Alaska's 'most controversial sculpture' gets a new home

It’s been an eventful life for Nimbus, an abstract sculpture created by Robert Murray in 1977 and installed at Juneau’s Dimond Courthouse in 1978. From the start, some people didn’t like it. Juneau residents wrote letters for and against it. In 1982, it acquired graffiti. State legislators attached riders to popular bills in order to try and get it removed.


But in 1984, when one of those riders succeeded and a crew torched the sculpture off along its base, leaving inches of it buried in downtown Juneau, some of Nimbus’ detractors were surprised when museums around the country expressed interest in acquiring it for their own collections.

It spent six years in the state’s maintenance yard. Bruce Kato, then chief curator at the Alaska State Museum, spoke with Murray about acquiring the sculpture as a historical artifact — it had the distinction of being “Alaska’s most controversial sculpture,” Murray said.

A group called Friends of Nimbus, led by Judges Robert Boochever and Tom Stewart, helped raise private donations to install it at the museum, where it remained for a long while. Now outside the new Alaska State Museum building, the ten-ton sculpture is getting a new life, and a place of honor.

Before he designed Nimbus, Murray came to Juneau and spent time exploring the area, fjords and icefield included. Nimbus is inspired by Southeast Alaska’s landscape in “a very indirect sort of way,” he said.

“The fact that it’s sort of vertical and has that kind of billowing feeling to it — it reminded me a lot of the terrain up here… It’s not that it represents a plant, or an animal, or a particular landform, but it was inspired by qualities that this place has,” Murray said.

The sculpture is made out of twisting plates of steel an inch thick. All together, it’s 12 feet across, between 18 ½ and 19 feet tall, and weighs ten tons.

The parts of the sculpture with the edges perpendicular to the ground “act as a foil to the more free-flowing elements,” Murray said.

Recently the artist, whose work is in museums around the United States and Canada, came to Juneau to supervise the final stages of the sculpture’s restoration, and to help position it at its new home.

Welders Sherman Johnson of Acme Welding, Russ Shivers of T&S welding, and Carlton Shorey were integral to the restored product, said Deputy Director of Alaska State Libraries, Archives and Museums Bob Banghart.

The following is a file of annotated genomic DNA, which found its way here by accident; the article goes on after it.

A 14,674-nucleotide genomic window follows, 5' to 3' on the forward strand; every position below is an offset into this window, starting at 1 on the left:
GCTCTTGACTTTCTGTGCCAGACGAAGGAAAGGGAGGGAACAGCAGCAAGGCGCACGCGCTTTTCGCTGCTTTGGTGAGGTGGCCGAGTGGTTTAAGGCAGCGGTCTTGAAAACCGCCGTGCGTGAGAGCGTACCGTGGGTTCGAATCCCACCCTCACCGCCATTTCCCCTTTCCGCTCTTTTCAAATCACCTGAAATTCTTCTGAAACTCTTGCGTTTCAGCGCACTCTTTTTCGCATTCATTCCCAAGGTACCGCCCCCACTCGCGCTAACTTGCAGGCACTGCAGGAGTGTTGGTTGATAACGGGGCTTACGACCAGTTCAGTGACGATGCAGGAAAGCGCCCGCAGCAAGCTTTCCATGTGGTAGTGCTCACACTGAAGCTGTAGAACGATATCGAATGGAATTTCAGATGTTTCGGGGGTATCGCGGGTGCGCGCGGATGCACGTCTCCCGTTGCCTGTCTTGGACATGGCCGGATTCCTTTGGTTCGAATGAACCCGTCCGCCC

“They’re great guys,” he said. “We couldn’t have done it without them.”

They welded a metal apron around Nimbus’ base. When the sculpture was torched out of its downtown location, it was cut unevenly, throwing off its lines. One side was two and a half inches lower than it should have been.

“I was amazed it was that far out of whack,” Murray said. “It’s funny how such a subtle, insignificant seeming detail can make such a big difference to the piece… (What’s important is) what’s vertical and what’s not vertical. It’s the kind of billowing out of the shape… that’s where it got its name from.”

Donald Lippincott, who founded the fabricator where Nimbus was first created, spends time in Southeast Alaska and has come to check on it over the years, Banghart said.

“It’s very rare to have the original sculptor and fabricator overseeing the resurrection of a piece,” Banghart said.

Now that it’s in place in front of the new museum building, Nimbus will get sanded and repainted — its current coat of paint is very faded, Murray said. The new metal at the bottom will also be painted.

Art critics widely credit Murray with helping to redefine public art.

“I think almost whenever you put art out in the public domain… you suddenly confront a lot of people who just plain aren’t interested, but particularly aren’t knowledgeable about changes that have taken place in the arts over the years,” Murray said.

Some viewers are familiar with a piece’s context within art and art history, Murray said. Others aren’t, and to them, pieces like Nimbus can appear jarring and foreign.

“I feel sympathetic toward people who you do that to, so to say,” Murray said, laughing.

Regardless of how much people know about art before they see one of his pieces, those with whom he’s interested in engaging are curious about and interested in what they see.

“I always feel if the work isn’t somewhat provocative, then you’ve failed,” he said. “It’s not that it’s meant to be controversial, necessarily, but that it’s meant to be provocative.”

As far as what the sculpture “means,” “the information is all there,” Murray said. “They just have to walk around it, and experience it… and rely more on… whatever emotional response they have to it than anything else. In that sense, it’s very democratic. It’s there for anybody that wants to take the time to look at it and puzzle it out.”

The museum is on track to have its exterior completed by the end of October, for PCL Construction, the contractor, to turn it over to the state in April, and to be open to the public in May, Banghart said.



• Contact CCW staff writer Mary Catharine Martin at


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